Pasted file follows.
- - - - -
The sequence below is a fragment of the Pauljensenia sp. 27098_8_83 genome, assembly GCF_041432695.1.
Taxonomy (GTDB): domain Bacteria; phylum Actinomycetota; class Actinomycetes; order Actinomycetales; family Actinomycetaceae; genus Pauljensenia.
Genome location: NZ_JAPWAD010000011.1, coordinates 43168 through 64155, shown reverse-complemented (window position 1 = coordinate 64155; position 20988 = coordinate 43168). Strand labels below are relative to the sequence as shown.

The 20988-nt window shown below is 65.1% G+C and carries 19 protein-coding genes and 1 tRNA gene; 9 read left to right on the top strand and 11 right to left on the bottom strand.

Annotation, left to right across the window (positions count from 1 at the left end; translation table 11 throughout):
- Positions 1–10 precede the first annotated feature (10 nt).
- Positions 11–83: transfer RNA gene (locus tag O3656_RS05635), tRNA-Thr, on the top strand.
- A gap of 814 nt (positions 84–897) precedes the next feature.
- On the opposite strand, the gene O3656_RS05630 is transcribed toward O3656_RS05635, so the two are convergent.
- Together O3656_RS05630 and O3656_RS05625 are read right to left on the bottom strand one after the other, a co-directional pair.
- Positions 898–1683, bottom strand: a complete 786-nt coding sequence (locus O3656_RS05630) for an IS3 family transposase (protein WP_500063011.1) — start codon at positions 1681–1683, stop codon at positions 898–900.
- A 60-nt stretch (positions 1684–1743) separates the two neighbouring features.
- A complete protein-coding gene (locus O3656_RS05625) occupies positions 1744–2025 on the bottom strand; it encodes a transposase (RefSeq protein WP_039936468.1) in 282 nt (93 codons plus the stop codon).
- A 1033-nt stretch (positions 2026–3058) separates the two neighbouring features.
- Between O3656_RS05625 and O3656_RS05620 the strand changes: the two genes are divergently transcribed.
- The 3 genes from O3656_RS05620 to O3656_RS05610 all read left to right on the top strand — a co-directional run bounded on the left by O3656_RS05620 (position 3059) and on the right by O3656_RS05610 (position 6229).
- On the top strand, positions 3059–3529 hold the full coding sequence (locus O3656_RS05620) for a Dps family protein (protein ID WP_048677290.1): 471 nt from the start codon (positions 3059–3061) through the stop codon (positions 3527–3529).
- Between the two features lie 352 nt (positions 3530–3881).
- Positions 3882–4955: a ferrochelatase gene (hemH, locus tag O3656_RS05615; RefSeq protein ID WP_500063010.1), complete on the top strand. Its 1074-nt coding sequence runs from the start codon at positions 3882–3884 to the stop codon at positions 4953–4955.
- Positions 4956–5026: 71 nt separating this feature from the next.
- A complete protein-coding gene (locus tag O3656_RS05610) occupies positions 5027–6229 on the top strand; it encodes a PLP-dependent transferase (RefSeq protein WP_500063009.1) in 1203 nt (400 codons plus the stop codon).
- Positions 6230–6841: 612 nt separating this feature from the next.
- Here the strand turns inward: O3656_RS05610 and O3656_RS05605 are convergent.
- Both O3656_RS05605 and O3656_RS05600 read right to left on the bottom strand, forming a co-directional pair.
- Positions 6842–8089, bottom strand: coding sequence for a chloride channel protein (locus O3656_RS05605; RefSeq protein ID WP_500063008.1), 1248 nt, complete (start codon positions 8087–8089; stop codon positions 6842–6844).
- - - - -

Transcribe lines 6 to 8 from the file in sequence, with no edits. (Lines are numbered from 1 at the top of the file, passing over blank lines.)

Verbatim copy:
- Positions 1–10 precede the first annotated feature (10 nt).
- Positions 11–83: transfer RNA gene (locus tag O3656_RS05635), tRNA-Thr, on the top strand.
- A gap of 814 nt (positions 84–897) precedes the next feature.